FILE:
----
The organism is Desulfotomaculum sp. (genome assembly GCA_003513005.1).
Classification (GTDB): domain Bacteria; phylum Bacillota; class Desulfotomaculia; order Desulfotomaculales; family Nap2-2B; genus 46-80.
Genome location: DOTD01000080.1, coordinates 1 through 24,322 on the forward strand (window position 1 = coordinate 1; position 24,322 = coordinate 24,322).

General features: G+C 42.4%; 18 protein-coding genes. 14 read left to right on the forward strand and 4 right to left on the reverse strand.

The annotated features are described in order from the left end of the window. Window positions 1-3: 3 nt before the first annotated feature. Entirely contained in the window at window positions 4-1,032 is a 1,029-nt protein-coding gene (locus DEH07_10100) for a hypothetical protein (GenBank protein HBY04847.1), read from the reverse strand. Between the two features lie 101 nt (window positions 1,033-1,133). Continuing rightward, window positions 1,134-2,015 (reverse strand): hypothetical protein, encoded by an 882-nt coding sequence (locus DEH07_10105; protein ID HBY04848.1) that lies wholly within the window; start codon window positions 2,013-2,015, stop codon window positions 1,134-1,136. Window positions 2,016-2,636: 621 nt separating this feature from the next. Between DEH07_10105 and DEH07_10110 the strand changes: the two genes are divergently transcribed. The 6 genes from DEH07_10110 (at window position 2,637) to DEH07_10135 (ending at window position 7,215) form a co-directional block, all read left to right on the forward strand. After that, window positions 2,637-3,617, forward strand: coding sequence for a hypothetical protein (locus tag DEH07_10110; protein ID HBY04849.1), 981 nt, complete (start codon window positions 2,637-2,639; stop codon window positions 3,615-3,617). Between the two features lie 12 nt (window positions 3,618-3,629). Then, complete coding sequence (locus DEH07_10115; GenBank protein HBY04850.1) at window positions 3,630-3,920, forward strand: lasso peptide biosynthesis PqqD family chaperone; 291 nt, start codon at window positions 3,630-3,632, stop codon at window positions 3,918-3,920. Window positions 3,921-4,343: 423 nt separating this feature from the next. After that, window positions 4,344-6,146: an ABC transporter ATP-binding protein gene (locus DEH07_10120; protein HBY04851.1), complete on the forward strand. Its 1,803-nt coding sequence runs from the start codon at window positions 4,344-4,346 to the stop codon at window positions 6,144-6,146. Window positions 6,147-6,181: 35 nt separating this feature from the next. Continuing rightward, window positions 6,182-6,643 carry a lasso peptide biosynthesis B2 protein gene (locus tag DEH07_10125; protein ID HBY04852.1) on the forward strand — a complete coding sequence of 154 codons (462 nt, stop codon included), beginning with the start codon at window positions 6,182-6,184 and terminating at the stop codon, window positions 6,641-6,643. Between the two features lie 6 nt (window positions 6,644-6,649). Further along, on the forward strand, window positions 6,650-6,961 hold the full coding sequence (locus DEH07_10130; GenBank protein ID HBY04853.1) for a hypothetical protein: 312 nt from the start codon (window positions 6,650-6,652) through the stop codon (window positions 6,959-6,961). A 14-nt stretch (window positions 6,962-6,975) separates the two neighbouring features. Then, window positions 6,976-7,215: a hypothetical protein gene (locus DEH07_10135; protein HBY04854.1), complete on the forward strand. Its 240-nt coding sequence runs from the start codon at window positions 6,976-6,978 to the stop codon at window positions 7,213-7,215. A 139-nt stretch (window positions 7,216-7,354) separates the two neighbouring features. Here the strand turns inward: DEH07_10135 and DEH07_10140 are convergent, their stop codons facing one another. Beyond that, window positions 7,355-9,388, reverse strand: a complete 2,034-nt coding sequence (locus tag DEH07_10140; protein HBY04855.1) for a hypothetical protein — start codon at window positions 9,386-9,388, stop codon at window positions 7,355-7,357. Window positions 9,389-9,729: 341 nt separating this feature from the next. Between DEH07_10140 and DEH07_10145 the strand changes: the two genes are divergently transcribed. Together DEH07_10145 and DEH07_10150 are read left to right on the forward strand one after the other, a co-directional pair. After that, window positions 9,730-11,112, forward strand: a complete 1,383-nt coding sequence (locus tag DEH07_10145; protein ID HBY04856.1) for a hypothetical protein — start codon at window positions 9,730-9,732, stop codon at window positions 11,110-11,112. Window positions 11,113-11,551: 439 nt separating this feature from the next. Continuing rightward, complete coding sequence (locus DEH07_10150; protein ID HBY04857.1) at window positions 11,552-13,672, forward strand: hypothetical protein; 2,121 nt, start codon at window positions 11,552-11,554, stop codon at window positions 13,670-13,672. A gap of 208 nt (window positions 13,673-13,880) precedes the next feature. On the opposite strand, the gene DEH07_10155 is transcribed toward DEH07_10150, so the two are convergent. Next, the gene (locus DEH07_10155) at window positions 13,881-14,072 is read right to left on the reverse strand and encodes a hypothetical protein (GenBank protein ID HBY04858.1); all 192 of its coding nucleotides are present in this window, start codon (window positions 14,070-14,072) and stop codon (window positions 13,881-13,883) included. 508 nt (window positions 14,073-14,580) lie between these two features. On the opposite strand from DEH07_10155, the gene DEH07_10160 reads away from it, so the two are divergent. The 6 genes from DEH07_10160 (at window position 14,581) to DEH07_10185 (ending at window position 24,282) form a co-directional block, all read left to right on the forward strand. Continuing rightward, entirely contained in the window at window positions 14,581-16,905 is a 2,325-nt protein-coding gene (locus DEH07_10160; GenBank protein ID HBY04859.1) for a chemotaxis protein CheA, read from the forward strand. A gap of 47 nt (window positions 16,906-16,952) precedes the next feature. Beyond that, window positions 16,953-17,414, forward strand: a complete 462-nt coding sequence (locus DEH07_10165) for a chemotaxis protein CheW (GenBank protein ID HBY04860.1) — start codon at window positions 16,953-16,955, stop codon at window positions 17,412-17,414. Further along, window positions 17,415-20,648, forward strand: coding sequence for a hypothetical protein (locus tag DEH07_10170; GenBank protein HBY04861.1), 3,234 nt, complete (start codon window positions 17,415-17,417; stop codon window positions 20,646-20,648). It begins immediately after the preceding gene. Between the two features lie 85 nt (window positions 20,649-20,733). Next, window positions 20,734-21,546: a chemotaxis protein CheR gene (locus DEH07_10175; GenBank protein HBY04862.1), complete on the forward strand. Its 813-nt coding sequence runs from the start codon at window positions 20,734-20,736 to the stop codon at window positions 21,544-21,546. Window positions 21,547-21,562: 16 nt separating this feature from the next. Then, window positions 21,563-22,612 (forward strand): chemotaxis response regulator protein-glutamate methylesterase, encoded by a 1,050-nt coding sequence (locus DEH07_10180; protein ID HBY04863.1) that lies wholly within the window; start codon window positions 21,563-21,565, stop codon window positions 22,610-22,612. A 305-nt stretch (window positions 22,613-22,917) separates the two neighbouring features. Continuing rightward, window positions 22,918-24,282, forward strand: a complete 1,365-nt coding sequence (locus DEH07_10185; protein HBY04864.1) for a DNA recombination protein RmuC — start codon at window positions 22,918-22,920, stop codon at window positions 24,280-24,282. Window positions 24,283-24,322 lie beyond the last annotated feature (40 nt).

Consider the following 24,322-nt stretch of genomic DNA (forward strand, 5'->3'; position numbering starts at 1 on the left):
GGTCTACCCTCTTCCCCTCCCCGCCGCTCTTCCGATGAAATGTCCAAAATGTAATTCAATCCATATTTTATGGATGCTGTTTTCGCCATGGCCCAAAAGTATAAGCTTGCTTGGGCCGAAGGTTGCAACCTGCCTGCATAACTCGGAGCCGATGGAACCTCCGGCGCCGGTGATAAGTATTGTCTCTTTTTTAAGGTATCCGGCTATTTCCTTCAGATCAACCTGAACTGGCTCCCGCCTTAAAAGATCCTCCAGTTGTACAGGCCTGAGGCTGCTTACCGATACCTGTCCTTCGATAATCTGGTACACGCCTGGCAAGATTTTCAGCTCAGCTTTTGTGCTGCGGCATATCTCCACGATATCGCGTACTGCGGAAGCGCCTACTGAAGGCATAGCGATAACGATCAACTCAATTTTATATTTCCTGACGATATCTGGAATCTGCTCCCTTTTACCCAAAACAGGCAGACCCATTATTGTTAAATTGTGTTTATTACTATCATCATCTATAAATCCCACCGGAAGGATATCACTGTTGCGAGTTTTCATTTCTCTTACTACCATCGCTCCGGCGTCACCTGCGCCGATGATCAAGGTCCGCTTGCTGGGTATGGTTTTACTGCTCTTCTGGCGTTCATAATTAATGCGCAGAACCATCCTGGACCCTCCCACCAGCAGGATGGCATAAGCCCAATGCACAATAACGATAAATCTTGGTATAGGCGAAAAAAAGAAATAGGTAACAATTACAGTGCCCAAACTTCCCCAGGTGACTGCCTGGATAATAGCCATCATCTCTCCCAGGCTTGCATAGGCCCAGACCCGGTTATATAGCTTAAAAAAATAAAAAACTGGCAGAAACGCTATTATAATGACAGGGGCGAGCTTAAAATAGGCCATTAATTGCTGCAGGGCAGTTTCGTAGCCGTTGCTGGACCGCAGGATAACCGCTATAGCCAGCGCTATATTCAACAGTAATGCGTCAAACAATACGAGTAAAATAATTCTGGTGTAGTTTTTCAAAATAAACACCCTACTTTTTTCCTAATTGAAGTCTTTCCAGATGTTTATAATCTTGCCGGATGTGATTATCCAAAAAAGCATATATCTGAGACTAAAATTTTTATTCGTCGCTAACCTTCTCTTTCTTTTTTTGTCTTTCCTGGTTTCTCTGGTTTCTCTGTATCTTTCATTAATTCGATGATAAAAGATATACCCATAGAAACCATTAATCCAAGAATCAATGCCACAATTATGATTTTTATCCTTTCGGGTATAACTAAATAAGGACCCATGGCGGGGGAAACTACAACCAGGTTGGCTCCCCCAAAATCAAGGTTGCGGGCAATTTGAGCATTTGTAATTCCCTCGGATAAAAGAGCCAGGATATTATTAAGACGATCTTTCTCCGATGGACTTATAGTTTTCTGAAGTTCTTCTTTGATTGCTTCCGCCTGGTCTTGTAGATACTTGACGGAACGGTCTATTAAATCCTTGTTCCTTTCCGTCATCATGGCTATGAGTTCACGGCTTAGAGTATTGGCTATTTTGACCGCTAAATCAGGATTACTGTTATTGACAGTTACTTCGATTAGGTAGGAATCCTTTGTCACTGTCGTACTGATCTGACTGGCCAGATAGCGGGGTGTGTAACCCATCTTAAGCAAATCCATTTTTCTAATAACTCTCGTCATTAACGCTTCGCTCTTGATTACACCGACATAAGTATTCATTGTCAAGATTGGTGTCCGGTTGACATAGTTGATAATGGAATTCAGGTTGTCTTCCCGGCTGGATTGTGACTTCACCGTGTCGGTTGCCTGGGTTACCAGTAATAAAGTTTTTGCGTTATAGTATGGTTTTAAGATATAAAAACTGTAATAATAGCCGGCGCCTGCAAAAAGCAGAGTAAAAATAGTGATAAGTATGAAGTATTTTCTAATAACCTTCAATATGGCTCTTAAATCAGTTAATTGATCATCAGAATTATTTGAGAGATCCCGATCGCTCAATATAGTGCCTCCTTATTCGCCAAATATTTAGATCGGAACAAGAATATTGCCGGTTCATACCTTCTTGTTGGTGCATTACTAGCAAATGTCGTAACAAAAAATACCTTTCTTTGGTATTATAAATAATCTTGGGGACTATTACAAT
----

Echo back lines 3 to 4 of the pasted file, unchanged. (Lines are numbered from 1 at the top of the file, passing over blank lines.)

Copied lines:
Genome location: DOTD01000080.1, coordinates 1 through 24,322 on the forward strand (window position 1 = coordinate 1; position 24,322 = coordinate 24,322).

General features: G+C 42.4%; 18 protein-coding genes. 14 read left to right on the forward strand and 4 right to left on the reverse strand.